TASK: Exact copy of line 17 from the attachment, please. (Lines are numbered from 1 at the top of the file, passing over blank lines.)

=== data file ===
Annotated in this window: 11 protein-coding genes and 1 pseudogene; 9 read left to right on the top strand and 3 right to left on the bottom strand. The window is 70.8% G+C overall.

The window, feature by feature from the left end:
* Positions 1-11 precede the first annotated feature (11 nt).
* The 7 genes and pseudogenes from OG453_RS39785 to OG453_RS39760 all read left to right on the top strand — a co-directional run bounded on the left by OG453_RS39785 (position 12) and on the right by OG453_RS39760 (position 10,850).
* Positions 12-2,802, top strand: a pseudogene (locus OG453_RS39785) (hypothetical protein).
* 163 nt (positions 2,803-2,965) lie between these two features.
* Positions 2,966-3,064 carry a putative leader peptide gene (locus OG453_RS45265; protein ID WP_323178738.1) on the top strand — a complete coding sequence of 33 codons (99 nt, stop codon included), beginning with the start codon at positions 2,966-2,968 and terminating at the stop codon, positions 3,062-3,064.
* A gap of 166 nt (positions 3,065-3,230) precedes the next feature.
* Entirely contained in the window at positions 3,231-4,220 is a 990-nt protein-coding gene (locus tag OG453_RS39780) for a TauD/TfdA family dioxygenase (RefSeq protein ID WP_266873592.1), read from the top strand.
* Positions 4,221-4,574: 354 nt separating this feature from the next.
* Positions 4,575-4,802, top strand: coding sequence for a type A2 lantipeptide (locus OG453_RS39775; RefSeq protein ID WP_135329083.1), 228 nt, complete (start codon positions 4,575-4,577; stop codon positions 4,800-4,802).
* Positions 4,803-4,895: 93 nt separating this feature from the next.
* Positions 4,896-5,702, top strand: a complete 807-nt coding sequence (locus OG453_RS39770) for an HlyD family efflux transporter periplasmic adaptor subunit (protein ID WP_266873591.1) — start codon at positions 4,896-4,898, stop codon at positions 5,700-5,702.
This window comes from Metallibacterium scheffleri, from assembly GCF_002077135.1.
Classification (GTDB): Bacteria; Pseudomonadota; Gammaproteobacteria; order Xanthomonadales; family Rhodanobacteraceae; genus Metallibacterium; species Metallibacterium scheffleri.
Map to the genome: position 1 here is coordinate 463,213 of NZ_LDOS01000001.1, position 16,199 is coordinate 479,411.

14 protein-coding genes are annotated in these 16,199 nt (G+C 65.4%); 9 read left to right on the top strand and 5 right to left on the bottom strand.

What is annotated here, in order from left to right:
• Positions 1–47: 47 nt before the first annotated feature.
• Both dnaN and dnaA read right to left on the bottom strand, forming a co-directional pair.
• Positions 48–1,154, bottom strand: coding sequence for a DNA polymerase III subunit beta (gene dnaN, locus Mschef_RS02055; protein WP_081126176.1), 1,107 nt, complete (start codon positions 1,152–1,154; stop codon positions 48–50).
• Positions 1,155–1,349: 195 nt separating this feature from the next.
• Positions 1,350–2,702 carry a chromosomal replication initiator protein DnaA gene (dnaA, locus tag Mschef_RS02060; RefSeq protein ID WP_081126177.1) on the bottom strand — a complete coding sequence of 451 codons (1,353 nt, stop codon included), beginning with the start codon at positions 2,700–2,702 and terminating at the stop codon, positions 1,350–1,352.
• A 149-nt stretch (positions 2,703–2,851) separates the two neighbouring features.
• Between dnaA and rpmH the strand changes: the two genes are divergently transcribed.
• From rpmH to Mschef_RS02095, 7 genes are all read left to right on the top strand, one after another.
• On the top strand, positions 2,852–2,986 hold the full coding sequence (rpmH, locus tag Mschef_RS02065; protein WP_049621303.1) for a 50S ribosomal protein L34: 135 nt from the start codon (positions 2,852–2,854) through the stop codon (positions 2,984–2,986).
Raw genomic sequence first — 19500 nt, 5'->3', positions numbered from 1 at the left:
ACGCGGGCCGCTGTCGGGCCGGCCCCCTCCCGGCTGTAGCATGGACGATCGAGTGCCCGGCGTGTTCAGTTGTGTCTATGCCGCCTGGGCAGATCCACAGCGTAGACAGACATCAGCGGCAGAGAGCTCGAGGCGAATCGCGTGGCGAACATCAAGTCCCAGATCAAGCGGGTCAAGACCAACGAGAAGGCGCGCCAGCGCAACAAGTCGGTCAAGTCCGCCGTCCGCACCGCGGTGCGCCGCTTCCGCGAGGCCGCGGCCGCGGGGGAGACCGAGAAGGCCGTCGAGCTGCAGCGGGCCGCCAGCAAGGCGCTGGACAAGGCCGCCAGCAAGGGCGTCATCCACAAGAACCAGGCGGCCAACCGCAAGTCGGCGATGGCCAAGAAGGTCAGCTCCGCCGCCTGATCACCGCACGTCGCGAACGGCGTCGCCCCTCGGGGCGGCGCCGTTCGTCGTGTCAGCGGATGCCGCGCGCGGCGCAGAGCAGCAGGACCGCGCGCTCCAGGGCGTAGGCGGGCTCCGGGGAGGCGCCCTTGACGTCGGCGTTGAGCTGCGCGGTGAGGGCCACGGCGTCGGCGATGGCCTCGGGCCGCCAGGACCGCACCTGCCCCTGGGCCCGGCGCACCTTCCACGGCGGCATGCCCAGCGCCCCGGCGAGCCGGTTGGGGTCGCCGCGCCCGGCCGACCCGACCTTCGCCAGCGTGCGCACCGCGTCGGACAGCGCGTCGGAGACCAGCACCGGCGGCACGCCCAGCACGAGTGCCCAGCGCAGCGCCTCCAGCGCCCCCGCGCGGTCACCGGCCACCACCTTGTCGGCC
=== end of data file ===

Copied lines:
14 protein-coding genes are annotated in these 16,199 nt (G+C 65.4%); 9 read left to right on the top strand and 5 right to left on the bottom strand.